The planet's life forms are sometimes said to form a "biosphere". This biosphere is generally believed to have begun evolving about
3.5 bya (billion years ago). The biosphere is divided into a number of biomes, inhabited by broadly similar plants and animals. On land,
biomes are separated primarily by differences in latitude, height above sea level and humidity. Terrestrial biomes lying within the Arctic or
Antarctic Circles, at high altitudes or in extremely arid areas are relatively barren of plant and animal life; species diversity reaches a
peak in humid lowlands at equatorial latitudes .[159]

Natural resources and land use
   Main article: Natural resource
The Earth provides resources that are exploitable by humans for useful purposes. Some of these are non- renewable resources, such as
mineral fuels, that are difficult to replenish on a short time scale.
Large deposits of fossil fuels are obtained from the Earth's crust, consisting of coal, petroleum, natural gas and methane clathrate. These
deposits are used by humans both for energy production and as feedstock for chemical production. Mineral ore bodies have also been
formed in Earth's crust through a process of Ore genesis, resulting from actions of erosion and plate tectonics. [160] These bodies form
concentrated sources for many metals and other useful elements.
The Earth's biosphere produces many useful biological products for humans, including (but far from limited to) food, wood,
pharmaceuticals, oxygen, and the recycling of many organic wastes. The land- based ecosystem depends upon topsoil and fresh water,
and the oceanic ecosystem depends upon dissolved nutrients washed down from the land.[161] Humans also live on the land by using
building materials to construct shelters. In 1993, human use of land is approximately:

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 Land use      Arable land Permanent crops Permanent pastures Forests and woodland Urban areas Other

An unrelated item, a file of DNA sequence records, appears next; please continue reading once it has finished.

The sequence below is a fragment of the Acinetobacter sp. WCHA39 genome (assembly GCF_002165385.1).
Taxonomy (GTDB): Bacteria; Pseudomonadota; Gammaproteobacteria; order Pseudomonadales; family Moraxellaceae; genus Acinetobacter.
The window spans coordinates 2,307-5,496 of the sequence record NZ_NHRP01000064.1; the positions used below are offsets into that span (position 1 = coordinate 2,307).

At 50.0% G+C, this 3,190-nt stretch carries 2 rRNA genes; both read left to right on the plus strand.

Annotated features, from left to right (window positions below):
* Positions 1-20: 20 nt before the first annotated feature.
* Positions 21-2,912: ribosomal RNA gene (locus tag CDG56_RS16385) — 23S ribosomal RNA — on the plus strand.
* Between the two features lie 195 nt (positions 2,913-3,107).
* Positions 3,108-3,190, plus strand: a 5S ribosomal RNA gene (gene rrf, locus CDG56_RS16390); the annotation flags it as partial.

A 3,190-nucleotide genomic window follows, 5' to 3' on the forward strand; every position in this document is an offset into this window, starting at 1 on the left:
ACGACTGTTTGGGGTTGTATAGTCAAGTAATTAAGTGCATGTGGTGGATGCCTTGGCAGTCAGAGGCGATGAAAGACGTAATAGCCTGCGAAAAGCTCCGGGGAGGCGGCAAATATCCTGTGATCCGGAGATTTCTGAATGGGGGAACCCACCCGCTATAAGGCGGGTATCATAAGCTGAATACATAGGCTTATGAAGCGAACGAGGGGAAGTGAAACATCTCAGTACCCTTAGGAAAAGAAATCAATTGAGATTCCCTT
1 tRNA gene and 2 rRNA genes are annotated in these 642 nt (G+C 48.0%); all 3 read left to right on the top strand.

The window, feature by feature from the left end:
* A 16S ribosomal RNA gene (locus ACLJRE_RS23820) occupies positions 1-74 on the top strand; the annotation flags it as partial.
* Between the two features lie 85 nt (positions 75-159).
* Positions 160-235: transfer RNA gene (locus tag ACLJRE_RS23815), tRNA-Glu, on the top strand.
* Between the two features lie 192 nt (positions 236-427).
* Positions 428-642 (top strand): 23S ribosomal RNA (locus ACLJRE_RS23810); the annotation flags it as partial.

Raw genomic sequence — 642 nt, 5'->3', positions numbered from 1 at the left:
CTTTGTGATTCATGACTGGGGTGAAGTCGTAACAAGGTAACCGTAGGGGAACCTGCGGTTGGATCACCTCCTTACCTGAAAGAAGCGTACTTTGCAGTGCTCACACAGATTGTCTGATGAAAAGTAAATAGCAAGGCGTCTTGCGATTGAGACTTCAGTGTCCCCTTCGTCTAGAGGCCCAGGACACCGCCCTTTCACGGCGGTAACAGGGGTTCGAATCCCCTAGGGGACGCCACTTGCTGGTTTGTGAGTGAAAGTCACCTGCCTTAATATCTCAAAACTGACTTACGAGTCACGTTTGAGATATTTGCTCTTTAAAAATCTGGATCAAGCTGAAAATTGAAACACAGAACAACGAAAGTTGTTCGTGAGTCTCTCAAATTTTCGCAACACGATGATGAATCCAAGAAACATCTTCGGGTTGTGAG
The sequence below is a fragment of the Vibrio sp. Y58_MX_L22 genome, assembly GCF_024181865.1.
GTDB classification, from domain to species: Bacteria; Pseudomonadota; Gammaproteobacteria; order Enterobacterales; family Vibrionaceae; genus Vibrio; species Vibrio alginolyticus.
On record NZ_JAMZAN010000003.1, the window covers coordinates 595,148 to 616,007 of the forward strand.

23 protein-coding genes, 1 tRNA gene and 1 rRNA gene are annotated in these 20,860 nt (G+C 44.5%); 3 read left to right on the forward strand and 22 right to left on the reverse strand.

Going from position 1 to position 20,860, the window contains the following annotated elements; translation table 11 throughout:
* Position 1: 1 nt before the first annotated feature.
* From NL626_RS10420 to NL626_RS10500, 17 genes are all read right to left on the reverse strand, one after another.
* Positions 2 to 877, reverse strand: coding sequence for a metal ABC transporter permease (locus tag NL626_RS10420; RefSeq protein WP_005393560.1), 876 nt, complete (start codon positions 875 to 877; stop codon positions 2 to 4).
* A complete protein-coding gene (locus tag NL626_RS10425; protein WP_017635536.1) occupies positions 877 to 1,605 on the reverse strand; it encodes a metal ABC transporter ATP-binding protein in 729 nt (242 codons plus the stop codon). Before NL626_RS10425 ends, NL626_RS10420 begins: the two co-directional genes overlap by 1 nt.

Percent age 13.13% [14]             4.71% [14]                  26%                      32%           1.5% 30%

The estimated amount of irrigated land in 1993 was 2,481,250 km 2 .[14]

Natural and environmental hazards
Large areas of the Earth's surface are subject to extreme weather such as tropical cyclones, hurricanes, or typhoons that dominate life in
those areas. From 1980–2000, these events caused an average of 11,800 deaths per year.[162] Many places are subject to
earthquakes, landslides, tsunamis, volcanic eruptions, tornadoes, sinkholes, bliz z ards, floods, droughts, wildfires, and other calamities
and disasters.
Many localiz ed areas are subject to human- made pollution of the air and water, acid rain and toxic substances, loss of vegetation
(overgraz ing, deforestation, desertification), loss of wildlife, species extinction, soil degradation, soil depletion, erosion, and introduction
of invasive species.
According to the United Nations, a scientific consensus exists linking human activities to global warming due to industrial carbon dioxide
emissions. This is predicted to produce changes such as the melting of glaciers and ice sheets, more extreme temperature ranges,
significant changes in weather and a global rise in average sea levels.[163]

Human geography
   Main article: Human geography
   See also: World
Cartography, the study and practice of map making, and vicariously geography, have historically been the disciplines devoted to
depicting the Earth. Surveying, the determination of locations and distances, and to a lesser extent navigation, the determination of